For one day, Knoebels was the happiest place on earth

ELYSBURG, Pa. — Here is a park that has survived a Great Depression, a World War and a half-dozen floods. And rather than looking old and tired, Knoebels—85 and counting—is as spry as amusement parks half her age, but with ten times the class.

I decided years ago that I’d had my fill of amusement parks. I’ve done La Ronde to death, and I’ve spent countless hours of my life standing in lines at other Six Flags, the CNE, and county fairs all over North America. I get plenty of thrills driving back country roads and the freeways around New York City, so I don’t need to pay for the feeling of my stomach falling out every time I turn a corner.

But our friend Ginger suggested we go to Knoebels, and Ginger understands the kind of travellers we are.

This gorgeous chunk of Pennsylvania mountain was purchased by the Knoebel family for $931 back in 1828 and while the third generation to live here did farm it, Henry “Old Hen” Knoebel was forward-thinking enough to see the property’s recreational potential. More importantly, the Knoebels built their park while respecting the land. There are trees everywhere here, spaced just far enough apart to safely plant rides that are shaded and cool. The terrible brightness of the July sun is filtered through lush leaves and chill breezes come off the creek each time one strolls over a pedestrian bridge.

The Grand Carousel is one of the world’s largest, but what makes this 1913 merry-go-round fun and unique is that it has a working brass-ring dispenser. Riders on the outer ring stretch with their arms out, collecting metal rings with each pass—the rider who’s lucky enough to catch the brass ring gets bragging rights and the cost of the ride back.

Oh, and the prices! Admission is free, so people like me who are long finished with roller coasters and bumper cars don’t feel like we’re wasting our money, yet tickets are inexpensive enough that it doesn’t take long to get your money’s worth if rides are your thing, or if you’re escorting a child or two to the many, many activities for them. The food stands are plentiful, the food delicious and remarkably well-priced.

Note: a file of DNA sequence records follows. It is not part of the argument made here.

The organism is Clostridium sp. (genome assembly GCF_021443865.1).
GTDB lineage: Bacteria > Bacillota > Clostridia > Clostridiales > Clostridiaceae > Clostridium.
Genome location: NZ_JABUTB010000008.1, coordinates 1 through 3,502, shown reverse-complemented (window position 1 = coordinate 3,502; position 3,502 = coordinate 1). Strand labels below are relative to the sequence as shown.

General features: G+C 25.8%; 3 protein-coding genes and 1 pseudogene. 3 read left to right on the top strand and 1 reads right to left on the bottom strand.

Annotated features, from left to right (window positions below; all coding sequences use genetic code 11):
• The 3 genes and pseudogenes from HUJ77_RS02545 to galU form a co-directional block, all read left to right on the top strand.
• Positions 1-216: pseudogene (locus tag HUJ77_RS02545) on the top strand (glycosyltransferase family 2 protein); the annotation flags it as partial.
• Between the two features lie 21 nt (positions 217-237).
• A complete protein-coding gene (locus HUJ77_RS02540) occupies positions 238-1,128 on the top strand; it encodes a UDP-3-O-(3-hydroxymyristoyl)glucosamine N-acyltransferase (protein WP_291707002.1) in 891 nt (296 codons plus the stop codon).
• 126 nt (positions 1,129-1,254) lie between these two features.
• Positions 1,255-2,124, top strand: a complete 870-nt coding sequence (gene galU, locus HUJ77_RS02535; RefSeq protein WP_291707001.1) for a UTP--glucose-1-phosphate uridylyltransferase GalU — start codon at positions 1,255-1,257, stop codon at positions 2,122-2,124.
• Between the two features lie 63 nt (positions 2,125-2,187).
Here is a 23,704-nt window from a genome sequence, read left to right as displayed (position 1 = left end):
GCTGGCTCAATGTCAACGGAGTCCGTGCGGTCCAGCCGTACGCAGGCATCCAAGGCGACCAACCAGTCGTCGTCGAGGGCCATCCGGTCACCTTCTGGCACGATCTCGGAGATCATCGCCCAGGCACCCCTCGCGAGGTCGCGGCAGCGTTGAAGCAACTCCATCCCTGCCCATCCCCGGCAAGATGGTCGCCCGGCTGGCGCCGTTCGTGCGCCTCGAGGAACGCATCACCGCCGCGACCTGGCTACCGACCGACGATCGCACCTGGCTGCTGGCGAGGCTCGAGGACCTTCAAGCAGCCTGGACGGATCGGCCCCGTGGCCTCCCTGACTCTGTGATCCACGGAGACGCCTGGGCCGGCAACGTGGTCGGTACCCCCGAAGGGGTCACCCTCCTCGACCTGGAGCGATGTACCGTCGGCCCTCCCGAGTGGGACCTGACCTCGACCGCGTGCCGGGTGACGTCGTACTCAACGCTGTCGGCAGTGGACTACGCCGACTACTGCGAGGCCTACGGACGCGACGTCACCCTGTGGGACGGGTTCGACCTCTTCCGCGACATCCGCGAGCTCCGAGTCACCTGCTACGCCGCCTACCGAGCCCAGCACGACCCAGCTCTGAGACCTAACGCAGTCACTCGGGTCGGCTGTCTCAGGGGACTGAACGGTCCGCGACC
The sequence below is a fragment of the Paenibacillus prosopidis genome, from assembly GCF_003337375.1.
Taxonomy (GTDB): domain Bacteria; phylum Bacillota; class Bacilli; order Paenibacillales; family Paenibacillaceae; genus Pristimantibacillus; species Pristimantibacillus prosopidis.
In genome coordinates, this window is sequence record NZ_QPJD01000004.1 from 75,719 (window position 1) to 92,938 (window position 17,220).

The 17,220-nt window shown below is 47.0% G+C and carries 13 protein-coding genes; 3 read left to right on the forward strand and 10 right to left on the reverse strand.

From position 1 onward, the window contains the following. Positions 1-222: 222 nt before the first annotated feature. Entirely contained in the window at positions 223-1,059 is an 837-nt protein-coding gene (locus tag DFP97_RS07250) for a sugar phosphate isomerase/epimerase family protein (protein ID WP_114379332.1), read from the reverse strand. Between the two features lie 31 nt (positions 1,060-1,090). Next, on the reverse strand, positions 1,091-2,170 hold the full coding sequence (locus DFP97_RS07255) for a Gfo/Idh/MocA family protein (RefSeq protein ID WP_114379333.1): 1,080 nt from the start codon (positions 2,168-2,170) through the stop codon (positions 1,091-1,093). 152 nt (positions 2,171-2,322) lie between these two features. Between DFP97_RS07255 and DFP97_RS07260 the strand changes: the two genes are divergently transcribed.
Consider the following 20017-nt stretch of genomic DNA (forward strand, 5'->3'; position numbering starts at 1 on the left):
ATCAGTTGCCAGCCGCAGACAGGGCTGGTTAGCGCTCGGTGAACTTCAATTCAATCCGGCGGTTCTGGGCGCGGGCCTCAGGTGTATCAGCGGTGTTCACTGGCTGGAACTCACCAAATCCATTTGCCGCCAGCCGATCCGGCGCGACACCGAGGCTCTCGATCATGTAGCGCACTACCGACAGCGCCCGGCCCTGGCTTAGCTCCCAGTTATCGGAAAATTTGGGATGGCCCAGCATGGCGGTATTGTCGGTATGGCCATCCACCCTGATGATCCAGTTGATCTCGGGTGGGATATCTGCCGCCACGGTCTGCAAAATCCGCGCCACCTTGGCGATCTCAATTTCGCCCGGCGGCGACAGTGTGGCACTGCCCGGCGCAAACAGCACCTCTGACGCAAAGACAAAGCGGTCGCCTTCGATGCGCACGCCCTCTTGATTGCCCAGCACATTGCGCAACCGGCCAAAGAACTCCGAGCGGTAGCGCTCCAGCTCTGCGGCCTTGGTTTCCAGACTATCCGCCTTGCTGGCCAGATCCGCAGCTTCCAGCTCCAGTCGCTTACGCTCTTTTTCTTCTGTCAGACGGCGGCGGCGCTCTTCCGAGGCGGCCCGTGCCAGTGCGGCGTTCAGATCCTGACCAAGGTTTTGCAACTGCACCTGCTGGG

I am finished with amusement parks with the exception of Knoebels. I wouldn’t hesitate to go back again and again to this magical little place.

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We visited two other amusement parks during the week we went to Knoebels.

Waldameer Water World is more than a hundred years old, a beloved picnic-spot-turned-tourist-attraction beside Lake Erie. I loved its 1960s feel and Jilly loved its lax height limits—she enjoyed her first roller coaster ride and spent far too much time (if you ask me, which I guess you didn’t) on grownup rides. The water park seemed lovely, but the water was frigid, making even the lazy river uncomfortable. We were visiting Erie during a cool week, though, so it’s not like it’s their fault.

 

Adventureland in Long Island was twelve kinds of terrible. We were there for a birthday party that was so disorganized the host took things into her own hands and fired our animator. I suspect the poor girl was suffering from a serious lack of training, and the faces of nearly all staff we encountered suggest the park isn’t the happiest place to work. Communication with ride operators was next to nil, and it was hot and expensive. I tweeted a complaint, which the company favourited, so I guess making children miserable is just a job well done.

adventureland tweet

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